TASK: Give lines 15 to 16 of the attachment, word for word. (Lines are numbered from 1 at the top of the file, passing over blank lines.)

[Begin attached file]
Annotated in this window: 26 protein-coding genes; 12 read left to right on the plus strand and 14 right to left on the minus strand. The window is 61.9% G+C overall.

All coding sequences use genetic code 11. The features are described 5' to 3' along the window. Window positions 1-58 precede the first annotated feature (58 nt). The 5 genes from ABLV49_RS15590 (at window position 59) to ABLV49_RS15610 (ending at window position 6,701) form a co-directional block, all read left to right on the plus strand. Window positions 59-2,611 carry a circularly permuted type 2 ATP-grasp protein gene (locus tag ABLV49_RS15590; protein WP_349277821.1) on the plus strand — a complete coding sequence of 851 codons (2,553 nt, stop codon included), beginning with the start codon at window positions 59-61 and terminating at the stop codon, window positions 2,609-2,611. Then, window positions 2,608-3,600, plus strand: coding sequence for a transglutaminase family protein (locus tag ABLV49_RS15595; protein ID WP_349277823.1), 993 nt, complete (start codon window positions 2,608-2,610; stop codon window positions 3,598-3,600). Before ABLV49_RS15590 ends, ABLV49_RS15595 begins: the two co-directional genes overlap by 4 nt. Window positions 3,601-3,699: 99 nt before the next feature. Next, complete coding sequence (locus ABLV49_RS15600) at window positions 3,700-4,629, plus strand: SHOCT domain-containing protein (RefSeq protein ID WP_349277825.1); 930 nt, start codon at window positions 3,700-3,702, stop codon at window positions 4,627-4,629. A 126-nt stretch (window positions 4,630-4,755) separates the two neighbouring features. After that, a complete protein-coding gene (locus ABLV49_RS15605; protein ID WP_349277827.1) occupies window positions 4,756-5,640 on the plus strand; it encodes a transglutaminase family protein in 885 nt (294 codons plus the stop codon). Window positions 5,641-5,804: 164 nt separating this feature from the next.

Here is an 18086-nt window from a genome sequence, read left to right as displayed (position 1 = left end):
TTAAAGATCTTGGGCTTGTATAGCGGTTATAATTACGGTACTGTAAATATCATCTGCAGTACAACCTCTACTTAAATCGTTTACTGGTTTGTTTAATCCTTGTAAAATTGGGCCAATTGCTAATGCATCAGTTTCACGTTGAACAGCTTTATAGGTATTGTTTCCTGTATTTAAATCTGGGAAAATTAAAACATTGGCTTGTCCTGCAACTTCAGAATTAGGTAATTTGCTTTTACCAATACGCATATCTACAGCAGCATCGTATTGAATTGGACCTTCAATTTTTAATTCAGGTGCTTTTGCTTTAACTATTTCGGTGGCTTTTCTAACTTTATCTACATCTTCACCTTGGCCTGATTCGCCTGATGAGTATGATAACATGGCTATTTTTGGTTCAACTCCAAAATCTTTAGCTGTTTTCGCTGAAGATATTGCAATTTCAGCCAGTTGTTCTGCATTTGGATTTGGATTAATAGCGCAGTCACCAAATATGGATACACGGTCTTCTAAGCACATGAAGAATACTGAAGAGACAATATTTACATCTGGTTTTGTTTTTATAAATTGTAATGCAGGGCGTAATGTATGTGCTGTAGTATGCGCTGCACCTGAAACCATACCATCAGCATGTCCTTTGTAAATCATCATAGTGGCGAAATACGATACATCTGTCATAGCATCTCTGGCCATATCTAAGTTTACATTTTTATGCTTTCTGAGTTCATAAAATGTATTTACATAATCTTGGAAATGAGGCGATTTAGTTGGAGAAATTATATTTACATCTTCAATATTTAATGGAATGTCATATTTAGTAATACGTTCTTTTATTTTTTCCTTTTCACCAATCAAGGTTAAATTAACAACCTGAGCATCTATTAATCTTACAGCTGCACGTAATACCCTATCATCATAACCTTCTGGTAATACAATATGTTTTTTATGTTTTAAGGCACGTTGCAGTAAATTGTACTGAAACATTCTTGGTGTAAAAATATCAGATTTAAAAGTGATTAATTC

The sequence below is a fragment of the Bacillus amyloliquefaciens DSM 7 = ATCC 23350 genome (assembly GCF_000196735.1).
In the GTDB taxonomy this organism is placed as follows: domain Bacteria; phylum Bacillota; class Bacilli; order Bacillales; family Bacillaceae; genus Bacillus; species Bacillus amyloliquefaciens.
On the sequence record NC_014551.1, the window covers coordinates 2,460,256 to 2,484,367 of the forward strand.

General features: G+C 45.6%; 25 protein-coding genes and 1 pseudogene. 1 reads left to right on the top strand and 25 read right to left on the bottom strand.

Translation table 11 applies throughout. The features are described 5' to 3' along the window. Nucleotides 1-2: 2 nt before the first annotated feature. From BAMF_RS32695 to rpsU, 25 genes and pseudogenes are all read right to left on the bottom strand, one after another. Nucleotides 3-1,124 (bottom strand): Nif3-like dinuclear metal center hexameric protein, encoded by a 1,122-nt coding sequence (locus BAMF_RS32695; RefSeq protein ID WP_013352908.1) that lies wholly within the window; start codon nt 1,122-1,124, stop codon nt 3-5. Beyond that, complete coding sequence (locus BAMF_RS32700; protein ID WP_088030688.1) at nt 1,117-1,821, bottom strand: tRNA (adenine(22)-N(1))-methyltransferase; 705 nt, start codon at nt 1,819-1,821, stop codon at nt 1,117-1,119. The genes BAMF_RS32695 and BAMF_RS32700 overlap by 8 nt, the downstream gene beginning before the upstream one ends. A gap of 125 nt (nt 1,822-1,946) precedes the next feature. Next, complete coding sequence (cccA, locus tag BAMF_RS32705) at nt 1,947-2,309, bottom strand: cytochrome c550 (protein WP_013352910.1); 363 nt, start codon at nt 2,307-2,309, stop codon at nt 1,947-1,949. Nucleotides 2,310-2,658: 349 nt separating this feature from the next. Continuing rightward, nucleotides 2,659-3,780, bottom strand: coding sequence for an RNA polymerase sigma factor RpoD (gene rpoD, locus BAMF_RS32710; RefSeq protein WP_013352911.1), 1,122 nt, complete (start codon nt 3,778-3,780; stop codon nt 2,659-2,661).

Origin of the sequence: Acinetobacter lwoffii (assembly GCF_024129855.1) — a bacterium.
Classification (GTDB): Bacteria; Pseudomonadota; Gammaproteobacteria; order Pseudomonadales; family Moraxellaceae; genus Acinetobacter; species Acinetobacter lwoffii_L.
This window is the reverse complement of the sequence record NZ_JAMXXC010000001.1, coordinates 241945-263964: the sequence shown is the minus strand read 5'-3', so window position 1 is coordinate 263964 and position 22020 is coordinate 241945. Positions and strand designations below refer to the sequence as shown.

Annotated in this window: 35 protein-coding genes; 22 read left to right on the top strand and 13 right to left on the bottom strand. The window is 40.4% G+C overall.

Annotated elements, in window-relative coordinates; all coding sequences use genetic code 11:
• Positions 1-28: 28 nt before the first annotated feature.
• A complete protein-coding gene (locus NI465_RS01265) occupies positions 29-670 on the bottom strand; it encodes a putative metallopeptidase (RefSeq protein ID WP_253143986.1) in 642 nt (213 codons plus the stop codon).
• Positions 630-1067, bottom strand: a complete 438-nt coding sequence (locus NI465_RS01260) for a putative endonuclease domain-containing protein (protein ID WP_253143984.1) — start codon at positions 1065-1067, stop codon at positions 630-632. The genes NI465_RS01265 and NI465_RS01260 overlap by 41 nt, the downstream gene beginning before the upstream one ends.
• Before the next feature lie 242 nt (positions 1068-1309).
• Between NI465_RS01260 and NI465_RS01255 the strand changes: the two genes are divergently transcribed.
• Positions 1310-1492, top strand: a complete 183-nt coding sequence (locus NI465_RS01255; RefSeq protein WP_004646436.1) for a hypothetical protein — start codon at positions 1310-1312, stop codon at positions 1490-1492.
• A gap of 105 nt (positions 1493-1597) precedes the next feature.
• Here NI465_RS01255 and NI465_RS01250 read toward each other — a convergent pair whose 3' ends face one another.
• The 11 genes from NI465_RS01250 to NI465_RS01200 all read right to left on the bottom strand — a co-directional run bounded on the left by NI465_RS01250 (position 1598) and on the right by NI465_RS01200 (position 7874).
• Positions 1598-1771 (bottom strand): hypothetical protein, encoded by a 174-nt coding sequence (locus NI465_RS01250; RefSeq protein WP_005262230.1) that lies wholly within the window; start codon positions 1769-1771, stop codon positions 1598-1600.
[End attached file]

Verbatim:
• Positions 1-28: 28 nt before the first annotated feature.
• A complete protein-coding gene (locus NI465_RS01265) occupies positions 29-670 on the bottom strand; it encodes a putative metallopeptidase (RefSeq protein ID WP_253143986.1) in 642 nt (213 codons plus the stop codon).